Djokovic: I know that I know nothing
Quoting the Greek philosopher Socrates, Djokovic added, “‘I know that I know nothing.’ That is my attitude in life.”
So when Djokovic is willing to adapt his tactics and serve-and-volley 22 times against Medvedev in the Bercy final, or when he wins some of the crucial points of the Wimbledon final at the net, it has a lot to do with his readiness to change.
“I make an effort to be open-minded, to always bring new detail into my life – whether it is with practice, my diet, mental approach etc. Anything that will give me an edge and will allow me to improve my game, my mental approach or emotions on the court. Of course, I have my own formula, but that formula can be changed, because I am a man that changes, just like any of you. We must adapt to these changes.”
I have my own formula, but that formula can be changed, because I am a man that changes, just like any of you.
Over the course of his career, Djokovic has implemented yoga and meditation, with focus on breathing exercises. He has changed technique on his forehand and his service motion. Fitness wise, he did not just work in the gym and on the court; he also used swimming, cycling, and other more creative and fun ways to gain fitness. One of the aspects that separates him from the rest is his elasticity and ability to stretch and hit shots from seemingly impossible positions.
“Novak’s flexibility has kept him from injuries for the better part of his career,” said Miljan Amanovic, Djokovic’s long-time physiotherapist, on the importance of stretching.
“The shots from ‘impossible’ positions and slides that he performed would have certainly led other athletes to ligament and joint injuries, but his muscles were so elongated that they protected his body.”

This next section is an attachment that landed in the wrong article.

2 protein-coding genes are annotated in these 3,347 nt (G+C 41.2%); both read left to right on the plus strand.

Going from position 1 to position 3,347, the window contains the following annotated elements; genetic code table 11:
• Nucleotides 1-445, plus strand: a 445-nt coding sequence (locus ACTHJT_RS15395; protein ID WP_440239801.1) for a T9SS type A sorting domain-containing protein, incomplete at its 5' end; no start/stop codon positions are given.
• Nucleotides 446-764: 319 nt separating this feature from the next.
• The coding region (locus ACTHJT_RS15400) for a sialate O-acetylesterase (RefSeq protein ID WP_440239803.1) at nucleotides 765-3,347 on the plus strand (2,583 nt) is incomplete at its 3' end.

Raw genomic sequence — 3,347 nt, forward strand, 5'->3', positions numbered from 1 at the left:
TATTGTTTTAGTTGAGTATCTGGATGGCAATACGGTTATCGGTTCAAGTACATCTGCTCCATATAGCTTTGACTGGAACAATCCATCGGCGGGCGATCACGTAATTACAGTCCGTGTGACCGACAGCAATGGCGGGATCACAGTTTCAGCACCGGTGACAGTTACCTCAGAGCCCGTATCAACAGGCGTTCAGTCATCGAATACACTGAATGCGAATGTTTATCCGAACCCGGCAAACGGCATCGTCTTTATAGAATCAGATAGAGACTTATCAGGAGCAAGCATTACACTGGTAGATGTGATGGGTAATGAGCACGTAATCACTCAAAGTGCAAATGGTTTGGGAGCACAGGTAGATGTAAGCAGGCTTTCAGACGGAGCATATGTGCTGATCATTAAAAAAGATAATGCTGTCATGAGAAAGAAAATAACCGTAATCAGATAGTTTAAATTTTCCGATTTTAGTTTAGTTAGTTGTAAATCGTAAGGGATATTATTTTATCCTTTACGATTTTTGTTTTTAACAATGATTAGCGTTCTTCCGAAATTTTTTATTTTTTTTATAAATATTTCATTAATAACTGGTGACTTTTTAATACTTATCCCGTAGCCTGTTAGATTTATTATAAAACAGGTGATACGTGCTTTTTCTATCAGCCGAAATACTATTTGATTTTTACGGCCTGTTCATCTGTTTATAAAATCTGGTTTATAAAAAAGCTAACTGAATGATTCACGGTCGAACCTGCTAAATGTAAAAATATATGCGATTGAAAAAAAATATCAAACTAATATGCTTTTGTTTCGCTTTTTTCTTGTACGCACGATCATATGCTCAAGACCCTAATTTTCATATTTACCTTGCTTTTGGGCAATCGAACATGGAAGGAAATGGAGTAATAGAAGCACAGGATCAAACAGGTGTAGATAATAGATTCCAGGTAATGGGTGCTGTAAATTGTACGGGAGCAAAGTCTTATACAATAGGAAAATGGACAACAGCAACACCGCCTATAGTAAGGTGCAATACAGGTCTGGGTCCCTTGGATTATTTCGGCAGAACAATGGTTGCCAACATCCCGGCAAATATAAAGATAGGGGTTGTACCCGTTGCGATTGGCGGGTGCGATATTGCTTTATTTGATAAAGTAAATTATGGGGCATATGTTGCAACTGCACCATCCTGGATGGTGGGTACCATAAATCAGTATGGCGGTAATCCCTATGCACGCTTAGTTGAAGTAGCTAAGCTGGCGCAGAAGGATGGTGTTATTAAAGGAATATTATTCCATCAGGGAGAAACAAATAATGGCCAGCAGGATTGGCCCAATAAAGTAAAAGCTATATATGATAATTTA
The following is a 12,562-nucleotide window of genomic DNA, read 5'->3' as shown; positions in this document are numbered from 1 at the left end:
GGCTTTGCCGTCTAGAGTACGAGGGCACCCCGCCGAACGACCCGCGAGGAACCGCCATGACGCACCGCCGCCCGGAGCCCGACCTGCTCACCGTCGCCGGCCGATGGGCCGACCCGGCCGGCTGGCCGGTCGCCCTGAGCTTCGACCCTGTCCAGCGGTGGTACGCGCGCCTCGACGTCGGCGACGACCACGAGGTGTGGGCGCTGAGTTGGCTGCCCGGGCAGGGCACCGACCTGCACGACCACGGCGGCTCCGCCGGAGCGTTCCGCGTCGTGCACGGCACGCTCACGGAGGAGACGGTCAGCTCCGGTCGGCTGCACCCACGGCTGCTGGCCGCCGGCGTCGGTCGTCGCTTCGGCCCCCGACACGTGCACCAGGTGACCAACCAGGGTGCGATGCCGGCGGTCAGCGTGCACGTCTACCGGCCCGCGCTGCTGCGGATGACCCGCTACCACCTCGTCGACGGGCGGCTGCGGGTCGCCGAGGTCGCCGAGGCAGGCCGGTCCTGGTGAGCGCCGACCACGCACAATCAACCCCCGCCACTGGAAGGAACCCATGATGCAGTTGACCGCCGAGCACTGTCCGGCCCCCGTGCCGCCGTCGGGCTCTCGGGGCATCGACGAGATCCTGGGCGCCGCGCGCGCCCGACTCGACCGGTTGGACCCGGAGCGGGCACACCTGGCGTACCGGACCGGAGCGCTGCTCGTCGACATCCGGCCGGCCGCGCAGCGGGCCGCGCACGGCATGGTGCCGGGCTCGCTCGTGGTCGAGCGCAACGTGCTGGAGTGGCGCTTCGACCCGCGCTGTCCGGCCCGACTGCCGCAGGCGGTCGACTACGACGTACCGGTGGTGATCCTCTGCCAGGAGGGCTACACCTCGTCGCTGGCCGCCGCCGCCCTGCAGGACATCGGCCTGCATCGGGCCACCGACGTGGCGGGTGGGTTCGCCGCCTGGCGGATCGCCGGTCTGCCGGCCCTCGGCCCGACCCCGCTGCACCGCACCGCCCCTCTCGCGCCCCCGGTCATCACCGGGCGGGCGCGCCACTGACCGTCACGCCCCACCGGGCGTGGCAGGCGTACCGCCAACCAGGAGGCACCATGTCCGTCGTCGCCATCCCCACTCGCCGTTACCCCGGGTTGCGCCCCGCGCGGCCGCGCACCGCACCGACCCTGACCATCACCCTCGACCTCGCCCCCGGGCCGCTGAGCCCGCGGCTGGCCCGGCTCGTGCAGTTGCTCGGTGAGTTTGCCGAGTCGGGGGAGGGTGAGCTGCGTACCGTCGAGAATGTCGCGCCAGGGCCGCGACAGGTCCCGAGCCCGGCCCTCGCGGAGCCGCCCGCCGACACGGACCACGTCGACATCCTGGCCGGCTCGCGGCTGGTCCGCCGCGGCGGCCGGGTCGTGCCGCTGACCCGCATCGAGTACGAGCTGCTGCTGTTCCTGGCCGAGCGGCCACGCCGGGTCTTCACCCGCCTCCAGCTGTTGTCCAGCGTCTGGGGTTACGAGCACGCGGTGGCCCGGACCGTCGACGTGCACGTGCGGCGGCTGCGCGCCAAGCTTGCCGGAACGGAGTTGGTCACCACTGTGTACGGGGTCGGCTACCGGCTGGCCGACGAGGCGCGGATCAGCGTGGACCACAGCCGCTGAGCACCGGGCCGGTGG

Ivanisevic: It can get intense and heated with Novak
Djokovic often says that stagnation means regression, so he does not want to sit in one place and risk becoming complacent. Goran Ivanisevic, one of the Serb’s coaches since Wimbledon 2019, admits that it can sometimes be tough working with Djokovic.
“There are a lot of things he does perfectly, you just cannot do it any better.” Ivanišević told Tennis Majors earlier this year. “That is when the difference in opinion occurs – ours as coaches’ and his (as a player). He wants to do something better, different, but Marian (Vajda) and I do not agree. And then we start (talking): forehand, backhand, serve…. I mean, even his return, which is the best of all time, sometimes he even thinks he can do it better.”
“It is normal to have differences in opinion; it makes our collaboration interesting,” Ivanisevic added. “With Novak, I have learned a lot of new details and I have improved myself as a coach. But yes, it can get intense and heated. especially during matches. But overall, we work very well together.”
On his now permanent record-seeking quest, the next stop for Djokovic is the Nitto ATP Finals in Turin starting on November14, where he will try to win the year-end championship title for a sixth time.
“As I have said numerous times, tennis is a sport in which you have to turn a new leaf momentarily, to focus on the next challenge,” Djokovic concluded. “There is not much time to celebrate and to analyse the historic accomplishments”.